As Craig eventually realizes, it’s simply a matter of allowing Tweek to worry. It’s simply a matter of listening to his boyfriend. It’s simply a matter of being empathetic—something we so often forget to do when it comes to loved ones who are stressed out. But Craig does it, and lo and behold, it works. “Thanks, Craig,” Tweek tells him. It’s one of the only times we’ve ever seen the overly caffeinated little guy be still and resolved on the show.

While that kind of understated tenderness is rare on South Park, it connects to a subplot that’s more in line with the series’ usual drawn-out violence and exaggeration. When many of the town’s motorists start mowing down kids because they, too, are distracted by the news on their phones, Cartman gets jealous of all the students at school grieving over their dead friends.


That’s because, after a tape gets leaked of him begging Heidi to stay with him or he’ll commit suicide, he tries to turn it around and elicit sympathy for his hurt feelings. In typical Cartman fashion, he takes his ploy to a morally reprehensible conclusion, misappropriating Logic’s suicide-prevention anthem, “1-800-273-8255,” and making it about his own death. “I’m drowning in sorrow / Gonna kill myself / Probably around 2:30 tomorrow,” he raps in a brilliant parody of Logic’s VMA performance.

It ends up being Heidi’s plea for Cartman to actually listen to those around him that inspires Craig to make the right move with Tweek. And since that resolution is so emotionally honest, it feels a little anticlimactic when Tweek then turns his energy toward convincing people to put down their phones so all the vehicular manslaughter can stop. “Don’t be a president,” he and the rest of the town say in a musical PSA that also functions as another dig at Trump.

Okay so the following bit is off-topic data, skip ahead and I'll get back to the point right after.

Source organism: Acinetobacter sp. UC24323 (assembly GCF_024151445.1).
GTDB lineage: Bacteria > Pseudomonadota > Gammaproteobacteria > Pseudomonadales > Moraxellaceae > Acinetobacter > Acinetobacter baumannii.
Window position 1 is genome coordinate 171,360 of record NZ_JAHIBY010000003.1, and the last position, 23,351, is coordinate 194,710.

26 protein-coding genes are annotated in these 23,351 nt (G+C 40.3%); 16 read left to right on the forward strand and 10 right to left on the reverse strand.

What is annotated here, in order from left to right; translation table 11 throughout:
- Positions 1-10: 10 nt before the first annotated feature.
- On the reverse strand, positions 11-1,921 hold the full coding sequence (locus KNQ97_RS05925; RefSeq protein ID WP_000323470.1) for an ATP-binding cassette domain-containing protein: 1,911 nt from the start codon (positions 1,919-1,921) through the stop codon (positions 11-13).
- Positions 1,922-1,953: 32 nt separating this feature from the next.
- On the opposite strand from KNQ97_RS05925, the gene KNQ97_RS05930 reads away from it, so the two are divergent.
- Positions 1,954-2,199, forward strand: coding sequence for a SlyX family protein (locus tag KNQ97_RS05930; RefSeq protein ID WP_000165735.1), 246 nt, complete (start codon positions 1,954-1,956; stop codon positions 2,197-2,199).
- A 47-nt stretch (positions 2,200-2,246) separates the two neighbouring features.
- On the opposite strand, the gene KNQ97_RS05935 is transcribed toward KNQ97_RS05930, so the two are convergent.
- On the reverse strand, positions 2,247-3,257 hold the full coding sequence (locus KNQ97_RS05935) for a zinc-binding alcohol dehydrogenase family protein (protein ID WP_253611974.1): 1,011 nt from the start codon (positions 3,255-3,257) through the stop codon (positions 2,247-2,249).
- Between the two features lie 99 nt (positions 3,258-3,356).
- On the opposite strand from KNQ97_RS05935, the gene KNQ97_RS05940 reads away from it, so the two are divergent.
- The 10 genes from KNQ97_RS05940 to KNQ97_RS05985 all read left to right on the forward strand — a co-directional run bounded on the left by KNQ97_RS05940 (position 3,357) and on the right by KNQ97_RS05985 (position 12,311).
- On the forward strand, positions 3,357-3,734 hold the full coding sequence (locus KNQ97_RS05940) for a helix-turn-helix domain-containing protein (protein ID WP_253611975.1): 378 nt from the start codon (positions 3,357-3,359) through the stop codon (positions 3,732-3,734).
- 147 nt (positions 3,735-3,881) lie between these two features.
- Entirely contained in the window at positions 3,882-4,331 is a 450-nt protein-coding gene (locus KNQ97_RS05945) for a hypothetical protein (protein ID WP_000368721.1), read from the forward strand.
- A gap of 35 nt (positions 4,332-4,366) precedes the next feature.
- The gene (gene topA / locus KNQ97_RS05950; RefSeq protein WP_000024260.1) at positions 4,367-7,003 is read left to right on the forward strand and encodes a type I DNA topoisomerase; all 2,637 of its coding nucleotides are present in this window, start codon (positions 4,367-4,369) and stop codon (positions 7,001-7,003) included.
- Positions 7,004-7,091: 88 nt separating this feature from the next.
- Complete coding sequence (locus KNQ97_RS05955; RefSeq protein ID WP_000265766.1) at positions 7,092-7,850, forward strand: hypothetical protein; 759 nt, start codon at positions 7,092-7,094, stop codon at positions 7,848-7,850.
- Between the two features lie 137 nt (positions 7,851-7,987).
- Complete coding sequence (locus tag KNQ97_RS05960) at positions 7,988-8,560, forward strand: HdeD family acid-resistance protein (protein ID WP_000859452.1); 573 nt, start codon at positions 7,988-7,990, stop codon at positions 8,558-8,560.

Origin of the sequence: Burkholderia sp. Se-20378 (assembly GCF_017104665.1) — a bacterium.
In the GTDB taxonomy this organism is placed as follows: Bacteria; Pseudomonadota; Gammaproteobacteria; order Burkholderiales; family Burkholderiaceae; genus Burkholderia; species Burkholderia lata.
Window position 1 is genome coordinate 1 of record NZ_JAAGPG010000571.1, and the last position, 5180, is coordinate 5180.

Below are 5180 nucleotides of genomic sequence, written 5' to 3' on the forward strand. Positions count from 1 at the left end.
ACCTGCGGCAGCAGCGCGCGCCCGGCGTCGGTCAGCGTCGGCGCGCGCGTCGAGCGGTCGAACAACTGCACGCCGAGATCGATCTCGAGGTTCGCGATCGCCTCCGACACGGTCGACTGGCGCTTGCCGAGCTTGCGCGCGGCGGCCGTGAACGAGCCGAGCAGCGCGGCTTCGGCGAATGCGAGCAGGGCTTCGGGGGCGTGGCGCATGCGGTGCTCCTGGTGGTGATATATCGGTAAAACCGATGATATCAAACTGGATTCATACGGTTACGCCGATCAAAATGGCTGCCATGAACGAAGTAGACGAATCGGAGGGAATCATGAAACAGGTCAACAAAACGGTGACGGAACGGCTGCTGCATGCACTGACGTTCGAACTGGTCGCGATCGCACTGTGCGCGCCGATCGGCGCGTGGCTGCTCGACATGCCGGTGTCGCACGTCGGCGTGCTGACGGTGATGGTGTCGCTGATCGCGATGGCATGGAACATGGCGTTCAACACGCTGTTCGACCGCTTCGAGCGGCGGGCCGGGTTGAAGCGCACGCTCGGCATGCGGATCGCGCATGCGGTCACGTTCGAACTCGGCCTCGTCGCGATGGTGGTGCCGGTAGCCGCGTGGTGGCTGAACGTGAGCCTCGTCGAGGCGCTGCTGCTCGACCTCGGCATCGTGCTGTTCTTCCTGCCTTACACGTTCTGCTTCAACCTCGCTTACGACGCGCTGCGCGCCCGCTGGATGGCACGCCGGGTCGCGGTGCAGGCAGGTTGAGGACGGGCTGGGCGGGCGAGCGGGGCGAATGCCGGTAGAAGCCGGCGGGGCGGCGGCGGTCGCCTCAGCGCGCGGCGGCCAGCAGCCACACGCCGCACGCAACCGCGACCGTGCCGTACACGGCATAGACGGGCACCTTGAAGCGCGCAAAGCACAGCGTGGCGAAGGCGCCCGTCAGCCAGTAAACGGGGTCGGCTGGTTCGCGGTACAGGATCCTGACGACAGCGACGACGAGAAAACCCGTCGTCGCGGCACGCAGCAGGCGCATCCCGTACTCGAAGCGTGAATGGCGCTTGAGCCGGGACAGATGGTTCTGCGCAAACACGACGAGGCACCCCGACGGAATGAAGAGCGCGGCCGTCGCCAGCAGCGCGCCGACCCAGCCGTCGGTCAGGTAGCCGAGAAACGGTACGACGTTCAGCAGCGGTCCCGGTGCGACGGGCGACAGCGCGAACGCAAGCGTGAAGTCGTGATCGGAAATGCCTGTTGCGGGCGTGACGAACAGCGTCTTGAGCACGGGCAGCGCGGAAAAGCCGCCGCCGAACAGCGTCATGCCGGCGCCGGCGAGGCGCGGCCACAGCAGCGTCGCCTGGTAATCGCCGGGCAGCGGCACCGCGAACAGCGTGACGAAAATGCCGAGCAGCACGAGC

Even if the warning against obsessing over the news pales in comparison to the episode’s more quietly powerful moment between Tweek and Craig, it’s still good advice. But will anyone in the real world actually do it? Hell, will Parker and Stone actually do it? Probably not. And after an episode more focused, poignant, and yes, Trump-centric than last week’s sloppy premiere, I’m not sure I want them to.

Stray observations

  • Readers’ poll: Do you all think the Twitter account was supposed to belong to the actual Donald Trump or Mr. Garrison as Trump? The latter option would make more sense within the show’s story, but it was strange that the avatar didn’t have glasses. Or maybe Garrison losing the lenses is just another part of his gradual transformation. Either way works for me. Part of me loves the idea of Parker and Stone just saying “fuck it” and making it the real Donald Trump with no explanation as to why.
  • Adding Kenny’s cherubic portrait to the images of all the dead kids without actually showing his death was a nice touch.
  • I continue to love the casualness of Tweek and Craig’s relationship, as well as the other boys’ acceptance of it.
  • Were the children’s slow-motion death scenes a specific parody of anything? The violence reminded me of early John Woo, but I feel like it’s riffing on a very specific film or TV show.
  • All the hit-and-runs seemed like a missed opportunity for another “Buckle up, buckaroo.”
  • Parker and Stone came so close to creating a spiritual successor to their Kim Jong Il in Team America: World Police with Kim Jong Un. I wonder if they’ll give him lines and more of an identity in future episodes, though maybe now isn’t the smartest time to do that.
  • I have to wonder...has anyone tried sending Kim Jong Un cupcakes?
  • “So you’re just gonna email with every guy who has a dick and a death wish?”